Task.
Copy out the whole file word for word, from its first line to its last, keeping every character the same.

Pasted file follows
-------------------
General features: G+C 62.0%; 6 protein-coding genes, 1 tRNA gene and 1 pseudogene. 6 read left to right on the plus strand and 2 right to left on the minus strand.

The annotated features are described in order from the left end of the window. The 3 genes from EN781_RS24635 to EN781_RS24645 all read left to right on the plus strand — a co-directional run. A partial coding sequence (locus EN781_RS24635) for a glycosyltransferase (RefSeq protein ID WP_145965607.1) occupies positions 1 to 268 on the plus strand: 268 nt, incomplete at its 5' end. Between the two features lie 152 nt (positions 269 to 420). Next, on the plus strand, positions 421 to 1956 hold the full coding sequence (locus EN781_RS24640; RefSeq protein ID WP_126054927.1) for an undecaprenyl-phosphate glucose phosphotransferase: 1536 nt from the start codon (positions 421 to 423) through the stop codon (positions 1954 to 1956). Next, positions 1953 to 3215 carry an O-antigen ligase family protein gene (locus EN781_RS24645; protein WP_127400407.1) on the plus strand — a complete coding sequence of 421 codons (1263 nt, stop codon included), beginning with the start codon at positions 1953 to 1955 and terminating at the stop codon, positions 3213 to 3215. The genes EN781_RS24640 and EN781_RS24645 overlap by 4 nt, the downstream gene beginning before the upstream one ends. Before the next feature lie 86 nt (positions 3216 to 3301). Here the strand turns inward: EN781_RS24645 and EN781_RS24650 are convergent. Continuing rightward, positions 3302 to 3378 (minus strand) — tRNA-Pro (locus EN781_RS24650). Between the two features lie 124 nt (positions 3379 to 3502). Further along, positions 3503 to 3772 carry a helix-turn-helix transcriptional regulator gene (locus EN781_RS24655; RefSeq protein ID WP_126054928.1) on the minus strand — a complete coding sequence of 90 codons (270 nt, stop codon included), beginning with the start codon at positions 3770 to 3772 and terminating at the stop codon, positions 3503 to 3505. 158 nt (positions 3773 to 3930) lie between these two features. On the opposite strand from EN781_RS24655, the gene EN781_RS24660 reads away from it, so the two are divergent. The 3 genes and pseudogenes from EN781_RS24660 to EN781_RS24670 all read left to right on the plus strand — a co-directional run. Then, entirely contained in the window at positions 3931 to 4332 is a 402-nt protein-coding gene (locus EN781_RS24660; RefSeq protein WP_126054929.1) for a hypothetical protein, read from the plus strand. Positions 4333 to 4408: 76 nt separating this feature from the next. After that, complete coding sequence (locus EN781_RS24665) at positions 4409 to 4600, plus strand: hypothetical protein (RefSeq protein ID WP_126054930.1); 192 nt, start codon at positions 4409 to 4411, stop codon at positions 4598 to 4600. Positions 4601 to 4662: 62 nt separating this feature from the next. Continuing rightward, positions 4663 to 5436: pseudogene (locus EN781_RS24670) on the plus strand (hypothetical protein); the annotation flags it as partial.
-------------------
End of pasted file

General features: G+C 62.0%; 6 protein-coding genes, 1 tRNA gene and 1 pseudogene. 6 read left to right on the plus strand and 2 right to left on the minus strand.

The annotated features are described in order from the left end of the window. The 3 genes from EN781_RS24635 to EN781_RS24645 all read left to right on the plus strand — a co-directional run. A partial coding sequence (locus EN781_RS24635) for a glycosyltransferase (RefSeq protein ID WP_145965607.1) occupies positions 1 to 268 on the plus strand: 268 nt, incomplete at its 5' end. Between the two features lie 152 nt (positions 269 to 420). Next, on the plus strand, positions 421 to 1956 hold the full coding sequence (locus EN781_RS24640; RefSeq protein ID WP_126054927.1) for an undecaprenyl-phosphate glucose phosphotransferase: 1536 nt from the start codon (positions 421 to 423) through the stop codon (positions 1954 to 1956). Next, positions 1953 to 3215 carry an O-antigen ligase family protein gene (locus EN781_RS24645; protein WP_127400407.1) on the plus strand — a complete coding sequence of 421 codons (1263 nt, stop codon included), beginning with the start codon at positions 1953 to 1955 and terminating at the stop codon, positions 3213 to 3215. The genes EN781_RS24640 and EN781_RS24645 overlap by 4 nt, the downstream gene beginning before the upstream one ends. Before the next feature lie 86 nt (positions 3216 to 3301). Here the strand turns inward: EN781_RS24645 and EN781_RS24650 are convergent. Continuing rightward, positions 3302 to 3378 (minus strand) — tRNA-Pro (locus EN781_RS24650). Between the two features lie 124 nt (positions 3379 to 3502). Further along, positions 3503 to 3772 carry a helix-turn-helix transcriptional regulator gene (locus EN781_RS24655; RefSeq protein ID WP_126054928.1) on the minus strand — a complete coding sequence of 90 codons (270 nt, stop codon included), beginning with the start codon at positions 3770 to 3772 and terminating at the stop codon, positions 3503 to 3505. 158 nt (positions 3773 to 3930) lie between these two features. On the opposite strand from EN781_RS24655, the gene EN781_RS24660 reads away from it, so the two are divergent. The 3 genes and pseudogenes from EN781_RS24660 to EN781_RS24670 all read left to right on the plus strand — a co-directional run. Then, entirely contained in the window at positions 3931 to 4332 is a 402-nt protein-coding gene (locus EN781_RS24660; RefSeq protein WP_126054929.1) for a hypothetical protein, read from the plus strand. Positions 4333 to 4408: 76 nt separating this feature from the next. After that, complete coding sequence (locus EN781_RS24665) at positions 4409 to 4600, plus strand: hypothetical protein (RefSeq protein ID WP_126054930.1); 192 nt, start codon at positions 4409 to 4411, stop codon at positions 4598 to 4600. Positions 4601 to 4662: 62 nt separating this feature from the next. Continuing rightward, positions 4663 to 5436: pseudogene (locus EN781_RS24670) on the plus strand (hypothetical protein); the annotation flags it as partial.